History and Tradition: The Material Culture of Freemasonry
For over three hundred years the lessons of Freemasonry have inspired elaborate rituals and a complex symbolic language, giving rise to a vibrant industry that once produced an array of instructional artworks and richly decorated ceremonial regalia. Art demands an audience, but some Masonic art is arguably private and thus hidden from the eyes of the uninitiated. From the beginning, Masons relished in publicly displaying its mysterious symbols. This dual nature– public yet private– has allowed Masons to employ an exclusive language of their own, and to display a tantalizing sense of arcane mystery. Freemasonry has always played both sides of the public and private in order, perhaps, to capitalize on its claims of an antiquated wisdom, and to foster a collective sense of culture as a unique method of expression and instruction.
Masonic material culture remains a compelling attraction for enthusiastic audiences. These objects are often the first contact many potential members encounter with the organization, and their antiquated style seems to evoke a mythical golden age and inspire a visceral intrigue. Furthermore, a study of Freemasonry’s material culture will not only lead a Mason to an intelligent assessment of the fraternity, but also their own role within it. The membership, young and old, may participate in the process by learning to think historically, thus increasing their knowledge and pride in their Masonic identity, and of their respective lodges.
This presentation, which is based upon an essay in the forthcoming anthology, The Art and Science of Initiation, edited by Jedediah French and Angel Millar, provides an historical overview of Masonic decorative arts and their essential role within the research of Freemasonry, as well as fraternalism in general.
Adam Kendall, PM
Adam Kendall is the editor of The Plumbline, the quarterly bulletin of the Scottish Rite Research Society; a committee editor for their annual transactions, Heredom; and a member of their board of directors. A past master of San Francisco’s Phoenix Lodge No. 144 and the Northern California Research Lodge, Adam is also a full member of the premier lodge of research, Quatuor Coronati, in London, England, serving on the lodge’s editorial committee for their annual journal, Ars Quatuor Coronatorum, and also as the Regional Secretary for the Quatuor Coronati Correspondence Circle of North America. He is a past president of the Masonic Library & Museum Association; and the former collections manager and curator of exhibits for the Henry W. Coil Library and Museum at the Grand Lodge of F. & A.M. of California.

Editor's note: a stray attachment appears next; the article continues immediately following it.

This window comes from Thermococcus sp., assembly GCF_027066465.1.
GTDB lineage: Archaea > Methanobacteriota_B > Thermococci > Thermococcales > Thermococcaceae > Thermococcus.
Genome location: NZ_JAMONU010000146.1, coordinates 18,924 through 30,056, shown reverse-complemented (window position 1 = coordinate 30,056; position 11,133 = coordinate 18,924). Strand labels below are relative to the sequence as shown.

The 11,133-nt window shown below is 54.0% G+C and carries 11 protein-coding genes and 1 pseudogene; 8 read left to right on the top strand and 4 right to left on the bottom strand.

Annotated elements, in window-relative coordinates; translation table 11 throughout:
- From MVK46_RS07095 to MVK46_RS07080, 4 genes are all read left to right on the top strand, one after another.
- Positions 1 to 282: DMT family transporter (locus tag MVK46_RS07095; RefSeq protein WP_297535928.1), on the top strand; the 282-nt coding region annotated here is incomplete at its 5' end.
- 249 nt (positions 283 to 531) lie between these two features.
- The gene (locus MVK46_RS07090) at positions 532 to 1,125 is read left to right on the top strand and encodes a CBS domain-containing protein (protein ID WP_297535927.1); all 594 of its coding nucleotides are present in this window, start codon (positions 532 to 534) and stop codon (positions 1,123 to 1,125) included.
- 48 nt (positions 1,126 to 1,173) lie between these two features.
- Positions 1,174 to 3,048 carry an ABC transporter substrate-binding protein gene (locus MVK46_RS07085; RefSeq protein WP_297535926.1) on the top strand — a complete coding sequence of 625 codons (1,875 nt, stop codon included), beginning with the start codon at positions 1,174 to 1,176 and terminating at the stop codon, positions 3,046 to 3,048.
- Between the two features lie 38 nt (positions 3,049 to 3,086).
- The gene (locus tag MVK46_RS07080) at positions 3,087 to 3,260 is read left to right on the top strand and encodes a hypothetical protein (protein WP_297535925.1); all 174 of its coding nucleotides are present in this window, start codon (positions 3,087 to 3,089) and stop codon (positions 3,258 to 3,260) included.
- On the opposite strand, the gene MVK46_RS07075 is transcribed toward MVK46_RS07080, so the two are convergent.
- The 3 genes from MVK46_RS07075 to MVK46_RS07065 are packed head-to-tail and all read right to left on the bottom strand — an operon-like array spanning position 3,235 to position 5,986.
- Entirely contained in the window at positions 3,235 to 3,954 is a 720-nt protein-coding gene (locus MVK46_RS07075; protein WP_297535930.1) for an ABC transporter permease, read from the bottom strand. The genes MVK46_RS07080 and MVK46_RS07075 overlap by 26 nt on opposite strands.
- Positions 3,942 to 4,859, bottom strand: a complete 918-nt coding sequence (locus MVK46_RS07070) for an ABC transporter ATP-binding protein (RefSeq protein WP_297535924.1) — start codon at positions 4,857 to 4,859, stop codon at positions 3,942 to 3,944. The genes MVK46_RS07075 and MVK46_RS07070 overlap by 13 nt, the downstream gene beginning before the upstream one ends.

For over a decade, he has been a guest speaker at international and North American Masonic events and academic symposia– most notably the World Conference on Freemasonry & Fraternalism at the Bibliothèque nationale de France; the British Association for American Studies (BAAS) at Exeter University, England; the Quatuor Coronati Conference at the George Washington Masonic National Memorial; and the International Conference on the History of Freemasonry (ICHF) at Edinburgh, Scotland.
Brother Kendall has published several essays and reviews in notable publications such as the European Journal of American Culture; the Journal for Research into Freemasonry and Fraternalism; Heredom; and Ahiman: A Review of Masonic Culture and Tradition. A new essay concerning Masonic material culture appears in the anthology, The Art and Science of Initiation, published by Lewis Masonic, Ltd. He has appeared in several documentaries, as well as contributing screenwriting and historical consultancy.